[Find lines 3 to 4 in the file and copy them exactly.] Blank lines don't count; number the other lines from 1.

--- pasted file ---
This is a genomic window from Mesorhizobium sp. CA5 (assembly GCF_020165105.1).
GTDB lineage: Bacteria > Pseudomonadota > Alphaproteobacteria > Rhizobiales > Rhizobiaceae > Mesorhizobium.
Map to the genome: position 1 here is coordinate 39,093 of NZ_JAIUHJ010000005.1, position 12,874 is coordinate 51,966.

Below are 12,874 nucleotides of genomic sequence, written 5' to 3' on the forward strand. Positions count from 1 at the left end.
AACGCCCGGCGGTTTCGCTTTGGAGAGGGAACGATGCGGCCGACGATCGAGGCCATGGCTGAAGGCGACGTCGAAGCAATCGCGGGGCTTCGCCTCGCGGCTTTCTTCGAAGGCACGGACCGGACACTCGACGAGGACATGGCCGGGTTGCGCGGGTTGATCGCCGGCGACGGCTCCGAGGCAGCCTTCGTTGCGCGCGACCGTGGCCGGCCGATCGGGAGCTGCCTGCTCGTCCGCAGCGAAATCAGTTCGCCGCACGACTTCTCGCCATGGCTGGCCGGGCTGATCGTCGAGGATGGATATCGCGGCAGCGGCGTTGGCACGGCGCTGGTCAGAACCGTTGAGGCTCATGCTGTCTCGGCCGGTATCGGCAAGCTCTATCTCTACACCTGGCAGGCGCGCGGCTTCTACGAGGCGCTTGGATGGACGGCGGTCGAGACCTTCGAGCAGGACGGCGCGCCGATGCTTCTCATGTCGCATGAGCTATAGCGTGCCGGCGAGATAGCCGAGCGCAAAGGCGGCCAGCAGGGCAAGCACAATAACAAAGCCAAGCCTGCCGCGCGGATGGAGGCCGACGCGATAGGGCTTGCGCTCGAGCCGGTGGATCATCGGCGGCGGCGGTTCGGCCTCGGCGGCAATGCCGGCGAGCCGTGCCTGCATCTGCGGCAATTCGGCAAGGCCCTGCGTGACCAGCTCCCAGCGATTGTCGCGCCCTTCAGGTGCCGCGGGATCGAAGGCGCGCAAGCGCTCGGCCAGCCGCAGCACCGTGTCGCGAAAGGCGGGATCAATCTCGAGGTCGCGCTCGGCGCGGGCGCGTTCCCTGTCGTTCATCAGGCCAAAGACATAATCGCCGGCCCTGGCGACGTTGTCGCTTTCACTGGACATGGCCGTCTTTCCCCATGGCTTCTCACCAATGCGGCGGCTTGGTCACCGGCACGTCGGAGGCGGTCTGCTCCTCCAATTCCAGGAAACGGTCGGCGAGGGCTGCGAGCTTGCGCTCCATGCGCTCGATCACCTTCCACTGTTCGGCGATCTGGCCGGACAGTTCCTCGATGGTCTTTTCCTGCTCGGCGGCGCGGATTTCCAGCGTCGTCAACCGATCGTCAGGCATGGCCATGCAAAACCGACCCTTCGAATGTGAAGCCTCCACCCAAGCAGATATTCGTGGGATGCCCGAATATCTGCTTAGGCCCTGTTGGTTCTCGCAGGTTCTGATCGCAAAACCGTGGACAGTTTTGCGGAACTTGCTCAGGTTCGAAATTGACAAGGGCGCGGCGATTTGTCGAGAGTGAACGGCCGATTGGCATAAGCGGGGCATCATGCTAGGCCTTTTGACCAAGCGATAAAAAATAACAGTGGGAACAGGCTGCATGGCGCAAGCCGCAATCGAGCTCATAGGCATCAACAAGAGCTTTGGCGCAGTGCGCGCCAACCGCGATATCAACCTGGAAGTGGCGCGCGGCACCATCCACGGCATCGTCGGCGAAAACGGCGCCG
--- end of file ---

Map to the genome: position 1 here is coordinate 39,093 of NZ_JAIUHJ010000005.1, position 12,874 is coordinate 51,966.

Below are 12,874 nucleotides of genomic sequence, written 5' to 3' on the forward strand. Positions count from 1 at the left end.